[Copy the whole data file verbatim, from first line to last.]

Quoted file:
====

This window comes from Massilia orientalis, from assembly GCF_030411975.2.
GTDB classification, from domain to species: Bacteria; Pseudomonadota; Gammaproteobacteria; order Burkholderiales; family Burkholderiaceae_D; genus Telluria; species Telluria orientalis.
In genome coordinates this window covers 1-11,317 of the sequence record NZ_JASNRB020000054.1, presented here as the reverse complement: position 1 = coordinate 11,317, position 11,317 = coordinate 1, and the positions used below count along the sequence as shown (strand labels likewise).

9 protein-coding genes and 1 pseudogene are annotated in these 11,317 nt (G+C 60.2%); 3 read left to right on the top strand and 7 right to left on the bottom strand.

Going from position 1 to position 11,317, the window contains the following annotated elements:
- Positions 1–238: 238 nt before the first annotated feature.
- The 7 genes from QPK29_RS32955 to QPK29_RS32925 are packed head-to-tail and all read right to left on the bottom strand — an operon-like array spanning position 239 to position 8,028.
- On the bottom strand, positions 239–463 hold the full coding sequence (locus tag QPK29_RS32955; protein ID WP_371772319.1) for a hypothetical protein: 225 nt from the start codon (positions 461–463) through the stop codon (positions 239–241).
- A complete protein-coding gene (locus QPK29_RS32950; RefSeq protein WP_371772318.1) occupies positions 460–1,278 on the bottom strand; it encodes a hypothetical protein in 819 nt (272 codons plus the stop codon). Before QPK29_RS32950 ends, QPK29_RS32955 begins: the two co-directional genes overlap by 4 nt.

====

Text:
This window comes from Massilia orientalis, from assembly GCF_030411975.2.
GTDB classification, from domain to species: Bacteria; Pseudomonadota; Gammaproteobacteria; order Burkholderiales; family Burkholderiaceae_D; genus Telluria; species Telluria orientalis.
In genome coordinates this window covers 1-11,317 of the sequence record NZ_JASNRB020000054.1, presented here as the reverse complement: position 1 = coordinate 11,317, position 11,317 = coordinate 1, and the positions used below count along the sequence as shown (strand labels likewise).

9 protein-coding genes and 1 pseudogene are annotated in these 11,317 nt (G+C 60.2%); 3 read left to right on the top strand and 7 right to left on the bottom strand.

Going from position 1 to position 11,317, the window contains the following annotated elements:
- Positions 1–238: 238 nt before the first annotated feature.
- The 7 genes from QPK29_RS32955 to QPK29_RS32925 are packed head-to-tail and all read right to left on the bottom strand — an operon-like array spanning position 239 to position 8,028.
- On the bottom strand, positions 239–463 hold the full coding sequence (locus tag QPK29_RS32955; protein ID WP_371772319.1) for a hypothetical protein: 225 nt from the start codon (positions 461–463) through the stop codon (positions 239–241).
- A complete protein-coding gene (locus QPK29_RS32950; RefSeq protein WP_371772318.1) occupies positions 460–1,278 on the bottom strand; it encodes a hypothetical protein in 819 nt (272 codons plus the stop codon). Before QPK29_RS32950 ends, QPK29_RS32955 begins: the two co-directional genes overlap by 4 nt.